A Facebook connection is selling her home.  She plans to live out of an RV and bank the difference as she down sizes.  I saw the post a few hours after having lunch with a friend who suggested I could do the same.  In an earlier post I referenced Idaho’s skyrocketing housing costs and warned it could bring a severe spike in homelessness.  It could also encourage more people switching to RVs.  Especially empty nesters and single people. 

They made friends with many of their temporary neighbors and as the years passed, saw many of the same people not only every winter

A couple of days before the Academy Award ceremony, Bill Maher mocked Nomadland.  The film eventually named best picture.  He called it depressing because it’s about a woman who loses a husband to cancer and then finds herself living out of a van.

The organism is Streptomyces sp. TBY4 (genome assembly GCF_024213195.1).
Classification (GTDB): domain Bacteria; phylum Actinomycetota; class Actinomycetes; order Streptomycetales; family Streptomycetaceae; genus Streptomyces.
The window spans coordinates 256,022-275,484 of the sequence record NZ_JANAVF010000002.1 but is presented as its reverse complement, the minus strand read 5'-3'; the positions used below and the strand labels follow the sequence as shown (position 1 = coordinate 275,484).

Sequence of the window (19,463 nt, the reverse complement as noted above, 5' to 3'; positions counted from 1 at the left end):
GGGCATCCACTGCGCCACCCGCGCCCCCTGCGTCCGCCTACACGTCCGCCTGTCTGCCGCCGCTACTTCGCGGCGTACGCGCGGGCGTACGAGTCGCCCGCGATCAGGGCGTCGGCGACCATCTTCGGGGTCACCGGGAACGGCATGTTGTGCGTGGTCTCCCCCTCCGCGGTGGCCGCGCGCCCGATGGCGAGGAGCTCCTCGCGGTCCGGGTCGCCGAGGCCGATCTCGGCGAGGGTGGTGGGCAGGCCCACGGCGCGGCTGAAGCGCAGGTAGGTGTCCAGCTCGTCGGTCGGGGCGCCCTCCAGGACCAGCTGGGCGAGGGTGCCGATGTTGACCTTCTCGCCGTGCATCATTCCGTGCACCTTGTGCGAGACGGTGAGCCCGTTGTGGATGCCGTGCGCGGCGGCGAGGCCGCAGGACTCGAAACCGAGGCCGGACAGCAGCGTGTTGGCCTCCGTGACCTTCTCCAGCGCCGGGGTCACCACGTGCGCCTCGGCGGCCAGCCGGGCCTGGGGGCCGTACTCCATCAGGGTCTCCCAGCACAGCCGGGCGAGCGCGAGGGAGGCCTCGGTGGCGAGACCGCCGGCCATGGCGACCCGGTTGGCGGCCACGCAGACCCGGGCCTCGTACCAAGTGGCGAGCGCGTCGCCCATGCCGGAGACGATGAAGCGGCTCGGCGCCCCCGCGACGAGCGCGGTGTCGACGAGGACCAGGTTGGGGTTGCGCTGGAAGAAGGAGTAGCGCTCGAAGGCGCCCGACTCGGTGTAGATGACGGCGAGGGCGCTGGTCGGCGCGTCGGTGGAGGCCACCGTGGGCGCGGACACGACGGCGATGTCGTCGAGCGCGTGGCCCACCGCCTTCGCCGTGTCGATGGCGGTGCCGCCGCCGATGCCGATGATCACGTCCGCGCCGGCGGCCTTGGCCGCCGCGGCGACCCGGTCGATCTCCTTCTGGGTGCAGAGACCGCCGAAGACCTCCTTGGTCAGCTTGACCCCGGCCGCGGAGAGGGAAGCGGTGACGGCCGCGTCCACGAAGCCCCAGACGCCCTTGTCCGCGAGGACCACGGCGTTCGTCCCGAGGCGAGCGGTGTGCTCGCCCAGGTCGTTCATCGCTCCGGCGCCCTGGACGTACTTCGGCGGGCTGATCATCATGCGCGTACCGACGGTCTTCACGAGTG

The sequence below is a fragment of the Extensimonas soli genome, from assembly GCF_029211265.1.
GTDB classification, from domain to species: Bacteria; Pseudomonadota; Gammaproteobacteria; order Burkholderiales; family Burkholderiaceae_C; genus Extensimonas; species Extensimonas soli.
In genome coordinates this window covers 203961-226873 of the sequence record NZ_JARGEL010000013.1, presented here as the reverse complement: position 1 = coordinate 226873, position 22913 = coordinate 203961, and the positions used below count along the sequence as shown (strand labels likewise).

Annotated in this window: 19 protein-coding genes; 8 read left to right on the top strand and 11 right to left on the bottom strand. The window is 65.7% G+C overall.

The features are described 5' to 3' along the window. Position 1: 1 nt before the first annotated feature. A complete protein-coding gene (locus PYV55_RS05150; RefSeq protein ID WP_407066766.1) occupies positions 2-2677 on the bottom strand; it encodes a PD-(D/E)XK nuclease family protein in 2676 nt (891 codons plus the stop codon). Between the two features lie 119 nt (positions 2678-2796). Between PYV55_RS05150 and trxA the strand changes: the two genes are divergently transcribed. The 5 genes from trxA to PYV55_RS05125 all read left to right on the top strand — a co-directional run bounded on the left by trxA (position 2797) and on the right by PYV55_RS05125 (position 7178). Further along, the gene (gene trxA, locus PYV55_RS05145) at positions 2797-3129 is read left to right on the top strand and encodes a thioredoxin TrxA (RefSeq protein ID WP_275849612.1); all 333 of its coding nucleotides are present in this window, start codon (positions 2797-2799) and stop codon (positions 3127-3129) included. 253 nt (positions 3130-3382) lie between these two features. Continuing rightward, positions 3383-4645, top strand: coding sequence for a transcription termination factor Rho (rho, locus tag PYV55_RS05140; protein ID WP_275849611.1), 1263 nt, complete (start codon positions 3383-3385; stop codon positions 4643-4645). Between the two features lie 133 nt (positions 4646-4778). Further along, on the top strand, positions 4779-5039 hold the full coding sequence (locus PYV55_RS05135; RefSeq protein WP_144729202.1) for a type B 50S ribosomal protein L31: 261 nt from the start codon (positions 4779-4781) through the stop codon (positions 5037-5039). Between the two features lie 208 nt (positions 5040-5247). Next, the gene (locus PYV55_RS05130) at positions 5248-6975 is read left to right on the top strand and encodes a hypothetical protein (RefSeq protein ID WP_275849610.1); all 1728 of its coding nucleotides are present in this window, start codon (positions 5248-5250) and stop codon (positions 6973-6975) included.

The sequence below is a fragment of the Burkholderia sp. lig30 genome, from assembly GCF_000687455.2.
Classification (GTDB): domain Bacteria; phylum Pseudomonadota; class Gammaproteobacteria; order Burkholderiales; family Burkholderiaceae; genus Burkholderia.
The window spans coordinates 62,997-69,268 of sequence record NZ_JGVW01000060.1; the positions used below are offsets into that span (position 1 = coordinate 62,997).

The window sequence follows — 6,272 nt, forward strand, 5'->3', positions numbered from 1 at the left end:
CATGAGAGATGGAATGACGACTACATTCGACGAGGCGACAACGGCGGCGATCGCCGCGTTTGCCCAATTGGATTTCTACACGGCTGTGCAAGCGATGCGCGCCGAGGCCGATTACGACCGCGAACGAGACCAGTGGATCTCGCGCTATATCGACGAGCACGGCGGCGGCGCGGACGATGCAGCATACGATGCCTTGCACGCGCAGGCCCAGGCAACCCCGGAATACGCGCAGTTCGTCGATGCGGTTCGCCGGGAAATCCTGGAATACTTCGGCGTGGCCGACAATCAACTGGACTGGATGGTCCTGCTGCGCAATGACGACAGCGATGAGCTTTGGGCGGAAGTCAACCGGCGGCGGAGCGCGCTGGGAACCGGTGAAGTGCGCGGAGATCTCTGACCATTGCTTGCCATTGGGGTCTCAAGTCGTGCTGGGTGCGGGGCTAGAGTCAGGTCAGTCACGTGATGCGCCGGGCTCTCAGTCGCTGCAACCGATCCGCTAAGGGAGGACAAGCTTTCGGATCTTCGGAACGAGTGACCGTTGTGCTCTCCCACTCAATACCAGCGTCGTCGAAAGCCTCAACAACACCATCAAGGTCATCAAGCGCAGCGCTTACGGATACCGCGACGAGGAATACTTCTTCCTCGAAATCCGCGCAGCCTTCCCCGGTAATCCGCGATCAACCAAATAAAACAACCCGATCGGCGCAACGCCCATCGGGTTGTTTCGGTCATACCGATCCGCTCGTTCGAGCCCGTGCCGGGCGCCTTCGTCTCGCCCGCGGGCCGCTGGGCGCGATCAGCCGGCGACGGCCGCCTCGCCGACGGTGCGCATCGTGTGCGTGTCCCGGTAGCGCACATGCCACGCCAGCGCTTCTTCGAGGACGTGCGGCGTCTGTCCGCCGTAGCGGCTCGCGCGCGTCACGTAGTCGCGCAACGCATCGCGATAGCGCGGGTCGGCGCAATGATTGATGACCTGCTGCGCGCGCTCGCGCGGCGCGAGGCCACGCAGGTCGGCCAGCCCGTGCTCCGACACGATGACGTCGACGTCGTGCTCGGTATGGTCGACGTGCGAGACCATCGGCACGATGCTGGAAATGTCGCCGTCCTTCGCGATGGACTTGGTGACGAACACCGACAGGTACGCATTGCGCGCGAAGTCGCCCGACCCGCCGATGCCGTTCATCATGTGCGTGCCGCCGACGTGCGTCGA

I’m not so sure.  I haven’t seen it but am told I can rent it online for under 15 dollars.  Frances McDormand played the lead character.  She recommends seeing it on a wide screen in a theater.  Is that a call for an end to pandemic restrictions?

I like her idea.  I’ve watched the trailers for the film and the scenery is spectacular.  In several shots she’s standing before a wide open sky as the sun sets.  In another she’s with a friend as they perch in lawn chairs above a canyon.

While some people may be forced into the lifestyle, it does allow mobility.  Which is liberty.

My mother had a cousin who lived a few miles away from me for a few years at the start of this century.  The woman and her husband were able to retire while still quite young.  They worked for an airline.  They spent winters in Arizona.  Sometimes at a place called Slab City.  They made friends with many of their temporary neighbors and as the years passed, saw many of the same people not only every winter but at campsites and RV parks across the country.

The open road, good friends and your front yard is often a national treasure.  Do you call that freedom?

 

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